William Blake said that there is the land of the living and the land of the dead and the only bridge between them is love. The only survival. The only meaning.

I am relatively new to this particular tribe, but I am loved enough to pass. They drink and they swear and make fun of me for having to work while on vacation. I reply that my office is too pretty to possibly complain about and that seems to settle the topic.

The sounds here are different than I’m accustomed to, but I like it. I love how twisted the trees are, the delicate sounds of their leaves in the breeze. There are horses at the ranch next store and someone, somewhere, unmistakably has peacocks.

The olive grove is in the middle of the drought blighted lands, but where we are is green and luscious. There’s natural ground water here that makes for two little ponds, a small lake, and easy irrigation. Plus, however unlikely, it has rained every afternoon with a small roll of thunder and casual damp that crawls slowly over us during what otherwise would be the hottest part of the day. The light when that happens is unspeakably beautiful. I miss storms with passion like I miss my heart. Both losses ache inside of me.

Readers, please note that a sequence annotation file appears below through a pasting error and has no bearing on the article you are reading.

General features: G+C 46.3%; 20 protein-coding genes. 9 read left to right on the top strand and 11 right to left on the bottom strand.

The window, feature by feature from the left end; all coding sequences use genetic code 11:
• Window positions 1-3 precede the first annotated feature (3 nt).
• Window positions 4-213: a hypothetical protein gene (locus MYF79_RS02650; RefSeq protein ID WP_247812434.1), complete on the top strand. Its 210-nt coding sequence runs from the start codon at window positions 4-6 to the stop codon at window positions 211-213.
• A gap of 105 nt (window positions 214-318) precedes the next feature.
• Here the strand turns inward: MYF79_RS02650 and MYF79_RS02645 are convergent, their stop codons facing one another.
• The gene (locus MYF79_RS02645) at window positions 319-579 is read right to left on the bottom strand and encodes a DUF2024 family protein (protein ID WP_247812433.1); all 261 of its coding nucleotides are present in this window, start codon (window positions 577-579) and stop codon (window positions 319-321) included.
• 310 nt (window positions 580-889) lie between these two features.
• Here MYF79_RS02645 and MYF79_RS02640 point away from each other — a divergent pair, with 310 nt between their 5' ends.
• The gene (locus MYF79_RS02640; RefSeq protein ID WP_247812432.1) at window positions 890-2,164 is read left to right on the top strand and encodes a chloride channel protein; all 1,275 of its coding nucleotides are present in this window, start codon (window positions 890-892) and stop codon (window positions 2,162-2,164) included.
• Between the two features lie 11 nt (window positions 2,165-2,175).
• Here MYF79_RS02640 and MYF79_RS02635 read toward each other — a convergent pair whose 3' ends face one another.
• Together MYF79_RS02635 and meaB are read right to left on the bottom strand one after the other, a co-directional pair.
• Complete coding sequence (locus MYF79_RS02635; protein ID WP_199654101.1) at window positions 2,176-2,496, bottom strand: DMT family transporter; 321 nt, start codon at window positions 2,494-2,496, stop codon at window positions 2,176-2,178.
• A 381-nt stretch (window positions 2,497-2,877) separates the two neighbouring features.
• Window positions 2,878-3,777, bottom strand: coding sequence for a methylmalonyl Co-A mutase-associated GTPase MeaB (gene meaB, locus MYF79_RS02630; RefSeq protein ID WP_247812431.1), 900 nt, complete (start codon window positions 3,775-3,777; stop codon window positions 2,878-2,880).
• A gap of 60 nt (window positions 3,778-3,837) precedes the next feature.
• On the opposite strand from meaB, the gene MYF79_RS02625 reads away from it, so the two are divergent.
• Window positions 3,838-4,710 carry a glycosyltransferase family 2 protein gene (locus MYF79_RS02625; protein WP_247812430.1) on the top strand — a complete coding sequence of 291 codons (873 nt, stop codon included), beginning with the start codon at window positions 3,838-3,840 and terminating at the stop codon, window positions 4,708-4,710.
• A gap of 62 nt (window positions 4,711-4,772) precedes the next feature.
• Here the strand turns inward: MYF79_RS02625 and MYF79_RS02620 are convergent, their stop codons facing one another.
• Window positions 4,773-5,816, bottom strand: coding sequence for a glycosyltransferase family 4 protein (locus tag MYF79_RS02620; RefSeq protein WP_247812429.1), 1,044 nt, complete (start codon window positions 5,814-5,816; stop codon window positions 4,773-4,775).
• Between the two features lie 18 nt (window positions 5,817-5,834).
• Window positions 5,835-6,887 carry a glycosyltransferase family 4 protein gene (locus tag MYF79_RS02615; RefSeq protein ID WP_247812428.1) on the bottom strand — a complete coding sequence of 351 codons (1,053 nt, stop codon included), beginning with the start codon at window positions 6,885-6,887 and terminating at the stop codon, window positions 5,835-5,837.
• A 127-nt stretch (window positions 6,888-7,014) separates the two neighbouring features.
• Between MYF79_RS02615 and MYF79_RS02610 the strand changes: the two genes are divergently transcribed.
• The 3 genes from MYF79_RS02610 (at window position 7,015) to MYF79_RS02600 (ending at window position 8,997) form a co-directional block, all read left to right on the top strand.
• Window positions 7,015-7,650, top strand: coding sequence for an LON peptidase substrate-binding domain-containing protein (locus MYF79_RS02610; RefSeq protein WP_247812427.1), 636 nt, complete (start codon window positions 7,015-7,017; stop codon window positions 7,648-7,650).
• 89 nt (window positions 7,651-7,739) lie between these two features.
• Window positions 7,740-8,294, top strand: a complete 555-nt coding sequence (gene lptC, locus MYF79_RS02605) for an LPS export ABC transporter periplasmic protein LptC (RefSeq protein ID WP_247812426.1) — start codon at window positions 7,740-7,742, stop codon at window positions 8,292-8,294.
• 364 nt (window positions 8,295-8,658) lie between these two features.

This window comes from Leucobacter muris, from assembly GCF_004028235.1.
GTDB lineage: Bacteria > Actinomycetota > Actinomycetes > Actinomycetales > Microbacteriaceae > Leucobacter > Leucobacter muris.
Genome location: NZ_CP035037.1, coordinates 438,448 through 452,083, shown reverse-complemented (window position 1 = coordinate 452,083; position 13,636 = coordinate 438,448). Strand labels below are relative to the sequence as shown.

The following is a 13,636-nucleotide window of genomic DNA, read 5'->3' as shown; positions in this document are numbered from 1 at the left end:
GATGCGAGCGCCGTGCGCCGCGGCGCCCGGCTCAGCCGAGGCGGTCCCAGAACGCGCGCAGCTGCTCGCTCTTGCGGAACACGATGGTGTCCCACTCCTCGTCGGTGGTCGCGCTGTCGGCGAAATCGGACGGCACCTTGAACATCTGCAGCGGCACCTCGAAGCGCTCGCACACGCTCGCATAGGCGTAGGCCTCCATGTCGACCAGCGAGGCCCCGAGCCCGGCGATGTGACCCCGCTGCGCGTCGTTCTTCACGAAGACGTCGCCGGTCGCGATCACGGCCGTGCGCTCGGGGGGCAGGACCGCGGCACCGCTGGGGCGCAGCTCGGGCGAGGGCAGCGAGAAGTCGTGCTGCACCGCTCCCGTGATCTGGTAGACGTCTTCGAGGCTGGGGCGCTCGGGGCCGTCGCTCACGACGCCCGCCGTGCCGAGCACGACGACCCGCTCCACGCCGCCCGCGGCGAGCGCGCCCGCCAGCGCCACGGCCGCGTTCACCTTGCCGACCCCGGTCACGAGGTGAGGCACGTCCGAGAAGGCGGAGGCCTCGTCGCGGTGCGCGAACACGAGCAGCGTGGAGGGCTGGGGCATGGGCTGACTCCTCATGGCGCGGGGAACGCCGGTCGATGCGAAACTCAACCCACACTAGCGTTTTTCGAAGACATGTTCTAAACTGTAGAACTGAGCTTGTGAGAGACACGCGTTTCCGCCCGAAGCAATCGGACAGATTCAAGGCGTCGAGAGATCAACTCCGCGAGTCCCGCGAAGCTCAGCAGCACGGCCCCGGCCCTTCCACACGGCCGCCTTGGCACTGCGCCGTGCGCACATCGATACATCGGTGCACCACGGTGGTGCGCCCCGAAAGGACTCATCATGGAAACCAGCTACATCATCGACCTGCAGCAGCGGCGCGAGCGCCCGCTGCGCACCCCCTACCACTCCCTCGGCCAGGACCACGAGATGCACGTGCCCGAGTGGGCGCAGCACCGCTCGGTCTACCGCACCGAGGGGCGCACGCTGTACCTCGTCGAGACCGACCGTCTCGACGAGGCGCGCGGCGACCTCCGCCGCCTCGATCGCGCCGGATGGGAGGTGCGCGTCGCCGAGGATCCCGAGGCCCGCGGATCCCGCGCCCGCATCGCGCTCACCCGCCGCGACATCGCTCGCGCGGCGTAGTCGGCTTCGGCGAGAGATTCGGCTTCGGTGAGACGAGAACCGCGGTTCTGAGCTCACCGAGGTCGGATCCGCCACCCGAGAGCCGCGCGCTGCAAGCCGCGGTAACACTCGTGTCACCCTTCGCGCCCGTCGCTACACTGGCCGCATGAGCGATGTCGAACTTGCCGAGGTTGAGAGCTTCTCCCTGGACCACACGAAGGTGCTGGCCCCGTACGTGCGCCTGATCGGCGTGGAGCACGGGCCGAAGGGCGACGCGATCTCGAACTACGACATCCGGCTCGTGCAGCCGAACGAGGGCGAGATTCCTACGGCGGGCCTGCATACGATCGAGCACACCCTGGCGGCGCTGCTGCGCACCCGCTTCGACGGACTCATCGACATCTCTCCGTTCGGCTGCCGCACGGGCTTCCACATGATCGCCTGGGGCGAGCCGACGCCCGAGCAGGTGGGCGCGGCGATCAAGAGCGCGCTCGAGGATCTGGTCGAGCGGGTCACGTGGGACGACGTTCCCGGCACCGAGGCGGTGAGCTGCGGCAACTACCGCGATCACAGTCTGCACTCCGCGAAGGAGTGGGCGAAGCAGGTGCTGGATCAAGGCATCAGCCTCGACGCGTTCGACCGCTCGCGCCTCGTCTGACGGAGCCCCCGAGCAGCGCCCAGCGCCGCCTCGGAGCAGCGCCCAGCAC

We sit in camp chairs, circles of humming conversation chasing the shade during the day or around bonfires at night. We’ve been smoking an entire pig every night in a cement brick oven made for the purpose and making bonfires too big to jump over with the left over wood. (The pigs were progressively more delicious. We cut them open at midnight and sliced cubes of pork sushi out with combat knives and ate them with our fingers.)

Today some of us pulled a kitten from the wild litter of seven that’s underneath the robin’s egg blue vintage car that’s slowly rusting out next to the outdoor bar. It’s orange and soft and impossibly fluffy and I’m looking forward to visiting it later in Seattle. If I could have found other people to adopt the rest, I would have taken jacks from people’s trunks to lift up the car and pull out the entire litter. A silver lining looking for a cloud. Solving for fuffle.

With Andrew gone, it’s time to pick up the slack he’s left behind.

by Czeslaw Milosz

—When I die, I will see the lining of the world.
The other side, beyond bird, mountain, sunset.
The true meaning, ready to be decoded.
What never added up will add up,
What was incomprehensible will be comprehended.